VSTO & .NET & Excel

December 16, 2010

Riley’s Great Series: Dynamic OLAP Cube Reports in Excel

Filed under: .NET & Excel, .NET SQL Tester, SQL Server, Tools, VSTO & Excel — Dennis M Wallentin @ 8:45 pm

My good friend Will Riley posted last month on his blog a very good series about creating Dynamic OLAP Cube Reports in Excel. The series is in three parts and walk us through the required steps in order to create this type of reports.

In addition to its main purpose the series shows clearly, at least to me:

  • The need to have access to several tools to create the reports.
  • The requirement to, at least, have some basic knowledge about how to use the required tools.
  • The need to understand how the data is built up, including the relations between the entities in the data.
  • The need to communicate the reports to its audience which is perhaps the most challenging part of the whole process!

If You have some time over then I strongly encourage You to visit Will’s blog and read it Yourself:

Thanks Will! And I’m looking forward to take part of more series of this kind.

Kind regards,
Dennis

December 8, 2010

Ribbon UI: Syncfusion’s Essential Tools & Professional-Icons.com

Filed under: .NET & Excel, Excel, Tools, UI Design, VSTO & Excel — Dennis M Wallentin @ 8:14 pm

From time to time I come to think of how important it is with a user-friendly and with a professional Graphical User Interface (GUI). Of course, this is something that every developer sooner or later finds out themselves. What matters and what clients usually see is the GUI that the technical solutions are wrapped in.

In this article I will try to discuss my tools I use to create a GUI that can be competitive. I will do it by using the Ribbon UI, aka Office UI, and see which tools that is necessary in order to create the UI. I will not cover any guidelines to create the UI only which tools that are necessary in order to build the GUI.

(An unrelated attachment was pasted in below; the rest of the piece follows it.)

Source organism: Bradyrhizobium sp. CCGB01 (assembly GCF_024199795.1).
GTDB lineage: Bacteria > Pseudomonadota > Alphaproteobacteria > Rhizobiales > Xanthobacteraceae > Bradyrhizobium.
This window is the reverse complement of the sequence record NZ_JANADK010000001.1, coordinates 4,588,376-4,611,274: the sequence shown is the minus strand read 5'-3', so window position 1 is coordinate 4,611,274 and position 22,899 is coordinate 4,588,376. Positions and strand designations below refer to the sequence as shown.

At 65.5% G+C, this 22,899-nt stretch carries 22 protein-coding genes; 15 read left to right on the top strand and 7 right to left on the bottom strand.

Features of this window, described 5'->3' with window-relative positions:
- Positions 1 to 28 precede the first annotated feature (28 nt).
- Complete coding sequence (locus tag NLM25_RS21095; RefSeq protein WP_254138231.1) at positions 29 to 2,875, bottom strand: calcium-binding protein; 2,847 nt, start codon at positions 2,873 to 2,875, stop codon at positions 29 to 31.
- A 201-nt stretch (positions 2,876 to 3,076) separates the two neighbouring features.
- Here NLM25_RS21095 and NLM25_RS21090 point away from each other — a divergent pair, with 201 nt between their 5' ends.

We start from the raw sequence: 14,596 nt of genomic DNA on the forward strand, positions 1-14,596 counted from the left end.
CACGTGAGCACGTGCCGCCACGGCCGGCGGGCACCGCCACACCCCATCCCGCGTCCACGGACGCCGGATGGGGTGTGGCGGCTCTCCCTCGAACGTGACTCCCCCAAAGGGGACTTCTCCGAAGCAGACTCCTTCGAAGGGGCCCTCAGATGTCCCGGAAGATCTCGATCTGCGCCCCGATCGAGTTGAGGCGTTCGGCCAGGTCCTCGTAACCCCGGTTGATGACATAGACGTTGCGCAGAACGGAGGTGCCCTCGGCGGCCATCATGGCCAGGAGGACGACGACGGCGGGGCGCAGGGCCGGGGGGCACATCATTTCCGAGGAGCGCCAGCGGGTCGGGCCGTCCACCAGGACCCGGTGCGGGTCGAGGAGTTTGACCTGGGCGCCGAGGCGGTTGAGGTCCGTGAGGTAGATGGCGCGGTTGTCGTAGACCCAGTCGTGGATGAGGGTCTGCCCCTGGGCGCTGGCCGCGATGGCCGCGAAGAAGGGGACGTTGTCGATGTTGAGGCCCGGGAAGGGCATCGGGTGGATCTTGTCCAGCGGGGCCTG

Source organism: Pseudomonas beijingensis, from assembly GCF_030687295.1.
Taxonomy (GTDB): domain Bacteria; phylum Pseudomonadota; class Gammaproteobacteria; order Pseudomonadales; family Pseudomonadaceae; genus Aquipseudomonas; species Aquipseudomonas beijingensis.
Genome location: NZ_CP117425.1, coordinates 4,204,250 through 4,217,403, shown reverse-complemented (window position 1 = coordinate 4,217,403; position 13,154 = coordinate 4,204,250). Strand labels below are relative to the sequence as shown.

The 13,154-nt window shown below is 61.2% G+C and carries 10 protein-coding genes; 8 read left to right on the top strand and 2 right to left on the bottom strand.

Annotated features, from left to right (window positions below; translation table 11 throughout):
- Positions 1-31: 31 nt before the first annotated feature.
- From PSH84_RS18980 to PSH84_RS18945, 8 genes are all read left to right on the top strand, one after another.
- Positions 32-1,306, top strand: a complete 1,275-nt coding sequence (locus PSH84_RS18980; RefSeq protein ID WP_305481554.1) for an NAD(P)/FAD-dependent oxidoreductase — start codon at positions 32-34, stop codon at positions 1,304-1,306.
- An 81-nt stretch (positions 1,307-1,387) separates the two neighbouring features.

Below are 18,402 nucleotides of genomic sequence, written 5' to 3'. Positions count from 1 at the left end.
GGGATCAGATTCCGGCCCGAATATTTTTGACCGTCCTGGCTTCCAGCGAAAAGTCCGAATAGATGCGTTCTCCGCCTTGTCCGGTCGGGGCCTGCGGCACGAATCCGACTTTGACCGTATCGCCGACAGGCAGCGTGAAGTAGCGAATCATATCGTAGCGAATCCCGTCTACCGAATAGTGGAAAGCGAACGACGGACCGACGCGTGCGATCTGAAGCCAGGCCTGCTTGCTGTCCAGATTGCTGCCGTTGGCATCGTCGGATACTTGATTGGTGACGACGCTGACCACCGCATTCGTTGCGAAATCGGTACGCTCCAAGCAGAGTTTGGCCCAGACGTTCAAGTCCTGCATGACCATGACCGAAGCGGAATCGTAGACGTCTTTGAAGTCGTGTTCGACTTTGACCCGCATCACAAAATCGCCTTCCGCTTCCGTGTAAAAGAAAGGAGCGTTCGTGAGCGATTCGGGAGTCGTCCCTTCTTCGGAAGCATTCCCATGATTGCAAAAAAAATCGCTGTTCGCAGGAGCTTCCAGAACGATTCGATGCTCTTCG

Ever since Microsoft released its Office UI they have had a strong desire to protect the intellectual property (ip) of it. From what I know it appears to be the first time Microsoft actually has taken this action. To protect their ip Microsoft request every vendor, that wish to implement the Ribbon UI in their software solutions, to apply for a license in order to use the UI. It should be noted that it exist some exceptions from this request.

To apply for a license to use the Office UI is rather easy and is also free. To find out more about it please see the following; Office UI Licensing. What is notable is that if we have got a license to use Office UI 2007 we need to update the license to also include the Office UI 2010.

Due to my lack of knowledge about the law I don’t know to which extend we must apply for licenses when developing add-ins and standalone workbooks with customized Office UI in Excel.

So far I have only applied for licenses for my free and commercial add-ins that have customized Office UI but not for any clients’ solutions.

VS 2010 is shipped with some basic controls together with some simple icons. I say basic because the controls do what they are supposed to do but provide no flexibility and no extra that actually can light up the solutions. If we want to use the Office UI we must buy the required controls from a third-party since Microsoft does not provide us with such controls. On the market it exist a great number of vendors that offer a great number of powerful controls.